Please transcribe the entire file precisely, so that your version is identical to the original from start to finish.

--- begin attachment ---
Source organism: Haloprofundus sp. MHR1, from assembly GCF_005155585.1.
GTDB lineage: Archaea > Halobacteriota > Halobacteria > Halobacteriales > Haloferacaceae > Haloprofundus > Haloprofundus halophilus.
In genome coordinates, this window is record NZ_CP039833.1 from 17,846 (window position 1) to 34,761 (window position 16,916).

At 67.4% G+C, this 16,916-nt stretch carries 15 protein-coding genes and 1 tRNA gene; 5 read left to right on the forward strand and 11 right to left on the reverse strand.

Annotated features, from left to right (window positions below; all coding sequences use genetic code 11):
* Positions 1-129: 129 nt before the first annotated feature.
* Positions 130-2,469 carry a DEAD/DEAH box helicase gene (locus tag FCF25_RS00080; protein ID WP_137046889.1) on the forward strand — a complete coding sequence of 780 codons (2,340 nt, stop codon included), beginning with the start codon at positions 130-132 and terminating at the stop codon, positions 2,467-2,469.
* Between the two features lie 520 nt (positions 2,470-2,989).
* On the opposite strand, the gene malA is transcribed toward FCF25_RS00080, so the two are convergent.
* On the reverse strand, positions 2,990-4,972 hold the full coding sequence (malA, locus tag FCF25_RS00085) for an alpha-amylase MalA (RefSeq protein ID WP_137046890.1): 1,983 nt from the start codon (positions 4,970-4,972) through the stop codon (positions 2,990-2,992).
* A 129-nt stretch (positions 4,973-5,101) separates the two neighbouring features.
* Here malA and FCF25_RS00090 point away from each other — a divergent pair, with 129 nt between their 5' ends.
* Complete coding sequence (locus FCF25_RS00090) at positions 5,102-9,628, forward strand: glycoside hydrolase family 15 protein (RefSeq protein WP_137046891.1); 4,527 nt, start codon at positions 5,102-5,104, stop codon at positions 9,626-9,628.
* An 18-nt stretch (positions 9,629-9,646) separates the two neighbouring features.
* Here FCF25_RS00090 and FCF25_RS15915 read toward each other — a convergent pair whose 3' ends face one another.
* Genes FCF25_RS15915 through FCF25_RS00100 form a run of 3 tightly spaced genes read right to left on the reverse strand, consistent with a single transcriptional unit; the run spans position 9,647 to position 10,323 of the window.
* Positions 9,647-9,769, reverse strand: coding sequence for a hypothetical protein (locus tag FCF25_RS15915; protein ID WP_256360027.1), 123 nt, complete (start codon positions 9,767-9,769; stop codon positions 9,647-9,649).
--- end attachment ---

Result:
Source organism: Haloprofundus sp. MHR1, from assembly GCF_005155585.1.
GTDB lineage: Archaea > Halobacteriota > Halobacteria > Halobacteriales > Haloferacaceae > Haloprofundus > Haloprofundus halophilus.
In genome coordinates, this window is record NZ_CP039833.1 from 17,846 (window position 1) to 34,761 (window position 16,916).

At 67.4% G+C, this 16,916-nt stretch carries 15 protein-coding genes and 1 tRNA gene; 5 read left to right on the forward strand and 11 right to left on the reverse strand.

Annotated features, from left to right (window positions below; all coding sequences use genetic code 11):
* Positions 1-129: 129 nt before the first annotated feature.
* Positions 130-2,469 carry a DEAD/DEAH box helicase gene (locus tag FCF25_RS00080; protein ID WP_137046889.1) on the forward strand — a complete coding sequence of 780 codons (2,340 nt, stop codon included), beginning with the start codon at positions 130-132 and terminating at the stop codon, positions 2,467-2,469.
* Between the two features lie 520 nt (positions 2,470-2,989).
* On the opposite strand, the gene malA is transcribed toward FCF25_RS00080, so the two are convergent.
* On the reverse strand, positions 2,990-4,972 hold the full coding sequence (malA, locus tag FCF25_RS00085) for an alpha-amylase MalA (RefSeq protein ID WP_137046890.1): 1,983 nt from the start codon (positions 4,970-4,972) through the stop codon (positions 2,990-2,992).
* A 129-nt stretch (positions 4,973-5,101) separates the two neighbouring features.
* Here malA and FCF25_RS00090 point away from each other — a divergent pair, with 129 nt between their 5' ends.
* Complete coding sequence (locus FCF25_RS00090) at positions 5,102-9,628, forward strand: glycoside hydrolase family 15 protein (RefSeq protein WP_137046891.1); 4,527 nt, start codon at positions 5,102-5,104, stop codon at positions 9,626-9,628.
* An 18-nt stretch (positions 9,629-9,646) separates the two neighbouring features.
* Here FCF25_RS00090 and FCF25_RS15915 read toward each other — a convergent pair whose 3' ends face one another.
* Genes FCF25_RS15915 through FCF25_RS00100 form a run of 3 tightly spaced genes read right to left on the reverse strand, consistent with a single transcriptional unit; the run spans position 9,647 to position 10,323 of the window.
* Positions 9,647-9,769, reverse strand: coding sequence for a hypothetical protein (locus tag FCF25_RS15915; protein ID WP_256360027.1), 123 nt, complete (start codon positions 9,767-9,769; stop codon positions 9,647-9,649).